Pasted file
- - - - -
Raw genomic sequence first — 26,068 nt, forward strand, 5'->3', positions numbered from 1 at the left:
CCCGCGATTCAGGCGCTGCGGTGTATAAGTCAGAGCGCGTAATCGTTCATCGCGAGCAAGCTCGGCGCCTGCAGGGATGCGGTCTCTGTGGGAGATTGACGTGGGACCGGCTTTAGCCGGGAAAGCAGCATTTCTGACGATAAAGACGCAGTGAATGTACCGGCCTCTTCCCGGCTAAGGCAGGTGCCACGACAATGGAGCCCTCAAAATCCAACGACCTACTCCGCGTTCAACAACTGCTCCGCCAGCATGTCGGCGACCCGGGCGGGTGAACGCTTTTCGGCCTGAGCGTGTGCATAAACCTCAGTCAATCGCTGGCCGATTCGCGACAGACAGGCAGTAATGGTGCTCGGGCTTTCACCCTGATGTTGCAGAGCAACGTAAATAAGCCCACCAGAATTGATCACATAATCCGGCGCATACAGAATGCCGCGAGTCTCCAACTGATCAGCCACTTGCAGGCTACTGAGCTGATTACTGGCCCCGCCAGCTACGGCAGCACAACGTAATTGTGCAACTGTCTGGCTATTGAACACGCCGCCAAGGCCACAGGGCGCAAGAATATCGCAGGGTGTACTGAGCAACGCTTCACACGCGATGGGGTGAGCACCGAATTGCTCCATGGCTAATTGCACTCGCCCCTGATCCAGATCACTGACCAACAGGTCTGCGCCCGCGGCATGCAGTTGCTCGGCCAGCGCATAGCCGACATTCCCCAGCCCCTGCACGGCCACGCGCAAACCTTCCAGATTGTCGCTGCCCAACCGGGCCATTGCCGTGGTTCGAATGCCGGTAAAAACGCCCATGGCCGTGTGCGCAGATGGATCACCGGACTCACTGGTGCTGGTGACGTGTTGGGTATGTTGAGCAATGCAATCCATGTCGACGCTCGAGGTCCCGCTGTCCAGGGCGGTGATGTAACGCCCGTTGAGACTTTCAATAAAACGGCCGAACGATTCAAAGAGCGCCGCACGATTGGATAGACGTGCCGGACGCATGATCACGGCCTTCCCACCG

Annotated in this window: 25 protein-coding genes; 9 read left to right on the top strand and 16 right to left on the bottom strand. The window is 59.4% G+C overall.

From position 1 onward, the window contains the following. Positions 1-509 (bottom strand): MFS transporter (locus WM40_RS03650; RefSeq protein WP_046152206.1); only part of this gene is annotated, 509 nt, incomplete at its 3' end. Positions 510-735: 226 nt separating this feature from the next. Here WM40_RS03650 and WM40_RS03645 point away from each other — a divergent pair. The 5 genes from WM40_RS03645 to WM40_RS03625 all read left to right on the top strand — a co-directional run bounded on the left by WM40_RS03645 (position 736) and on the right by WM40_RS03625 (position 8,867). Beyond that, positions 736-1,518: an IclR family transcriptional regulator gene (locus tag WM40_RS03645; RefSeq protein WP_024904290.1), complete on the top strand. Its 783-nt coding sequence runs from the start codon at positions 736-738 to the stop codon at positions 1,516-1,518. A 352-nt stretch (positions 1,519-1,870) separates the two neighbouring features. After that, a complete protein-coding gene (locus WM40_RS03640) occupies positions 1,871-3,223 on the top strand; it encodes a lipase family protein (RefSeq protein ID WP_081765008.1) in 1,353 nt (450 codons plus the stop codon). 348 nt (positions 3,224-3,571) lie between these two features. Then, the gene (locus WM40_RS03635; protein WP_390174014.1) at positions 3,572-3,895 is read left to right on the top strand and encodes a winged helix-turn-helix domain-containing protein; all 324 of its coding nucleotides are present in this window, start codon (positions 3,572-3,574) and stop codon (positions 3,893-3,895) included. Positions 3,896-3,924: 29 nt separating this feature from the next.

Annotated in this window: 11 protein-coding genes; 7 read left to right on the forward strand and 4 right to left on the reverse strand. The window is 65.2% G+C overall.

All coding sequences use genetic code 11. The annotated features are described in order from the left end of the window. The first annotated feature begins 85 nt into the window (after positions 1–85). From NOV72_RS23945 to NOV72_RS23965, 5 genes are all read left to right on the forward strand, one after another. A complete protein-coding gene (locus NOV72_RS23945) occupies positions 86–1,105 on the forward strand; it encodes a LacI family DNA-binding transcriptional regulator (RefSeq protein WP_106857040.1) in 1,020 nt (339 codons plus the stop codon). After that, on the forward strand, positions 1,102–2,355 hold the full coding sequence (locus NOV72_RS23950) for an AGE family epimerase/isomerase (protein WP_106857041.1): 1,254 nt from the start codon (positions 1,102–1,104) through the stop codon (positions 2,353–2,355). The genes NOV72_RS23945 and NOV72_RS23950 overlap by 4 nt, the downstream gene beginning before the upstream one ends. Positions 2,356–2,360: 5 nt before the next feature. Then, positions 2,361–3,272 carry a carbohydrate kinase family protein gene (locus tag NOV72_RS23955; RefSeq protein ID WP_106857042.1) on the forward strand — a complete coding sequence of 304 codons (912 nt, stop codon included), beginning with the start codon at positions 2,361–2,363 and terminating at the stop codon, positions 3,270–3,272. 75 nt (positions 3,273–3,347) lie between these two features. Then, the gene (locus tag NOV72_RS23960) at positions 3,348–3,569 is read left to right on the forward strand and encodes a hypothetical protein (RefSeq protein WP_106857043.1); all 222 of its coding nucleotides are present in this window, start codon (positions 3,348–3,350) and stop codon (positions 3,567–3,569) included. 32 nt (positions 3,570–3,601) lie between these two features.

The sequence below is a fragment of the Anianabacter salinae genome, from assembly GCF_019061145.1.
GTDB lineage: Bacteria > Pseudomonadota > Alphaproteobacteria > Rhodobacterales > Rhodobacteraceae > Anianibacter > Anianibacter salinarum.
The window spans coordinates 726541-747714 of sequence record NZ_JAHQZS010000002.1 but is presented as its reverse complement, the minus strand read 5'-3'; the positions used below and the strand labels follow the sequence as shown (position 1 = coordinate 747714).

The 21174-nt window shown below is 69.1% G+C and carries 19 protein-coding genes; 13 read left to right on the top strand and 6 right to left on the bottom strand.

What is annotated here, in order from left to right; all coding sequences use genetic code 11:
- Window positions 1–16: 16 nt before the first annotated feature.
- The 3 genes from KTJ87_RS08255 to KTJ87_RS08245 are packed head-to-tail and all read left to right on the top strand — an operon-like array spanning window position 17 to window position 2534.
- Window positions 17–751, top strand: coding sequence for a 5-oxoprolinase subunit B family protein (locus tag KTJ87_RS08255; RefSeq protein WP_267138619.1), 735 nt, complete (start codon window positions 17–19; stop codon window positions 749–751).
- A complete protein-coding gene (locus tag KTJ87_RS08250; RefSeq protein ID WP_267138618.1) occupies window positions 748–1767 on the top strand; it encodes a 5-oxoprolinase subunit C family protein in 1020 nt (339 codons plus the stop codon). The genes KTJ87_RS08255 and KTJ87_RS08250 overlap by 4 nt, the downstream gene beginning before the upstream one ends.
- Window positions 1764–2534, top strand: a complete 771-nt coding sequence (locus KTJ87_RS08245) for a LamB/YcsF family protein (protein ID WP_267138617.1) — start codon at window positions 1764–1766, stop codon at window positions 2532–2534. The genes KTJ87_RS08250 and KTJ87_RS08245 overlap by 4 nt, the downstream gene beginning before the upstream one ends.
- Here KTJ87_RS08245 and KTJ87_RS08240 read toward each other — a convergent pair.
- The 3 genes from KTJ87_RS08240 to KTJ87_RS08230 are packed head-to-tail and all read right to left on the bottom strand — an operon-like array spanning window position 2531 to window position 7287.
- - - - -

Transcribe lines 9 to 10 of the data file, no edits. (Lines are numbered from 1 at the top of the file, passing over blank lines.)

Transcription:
The window spans coordinates 726541-747714 of sequence record NZ_JAHQZS010000002.1 but is presented as its reverse complement, the minus strand read 5'-3'; the positions used below and the strand labels follow the sequence as shown (position 1 = coordinate 747714).

The 21174-nt window shown below is 69.1% G+C and carries 19 protein-coding genes; 13 read left to right on the top strand and 6 right to left on the bottom strand.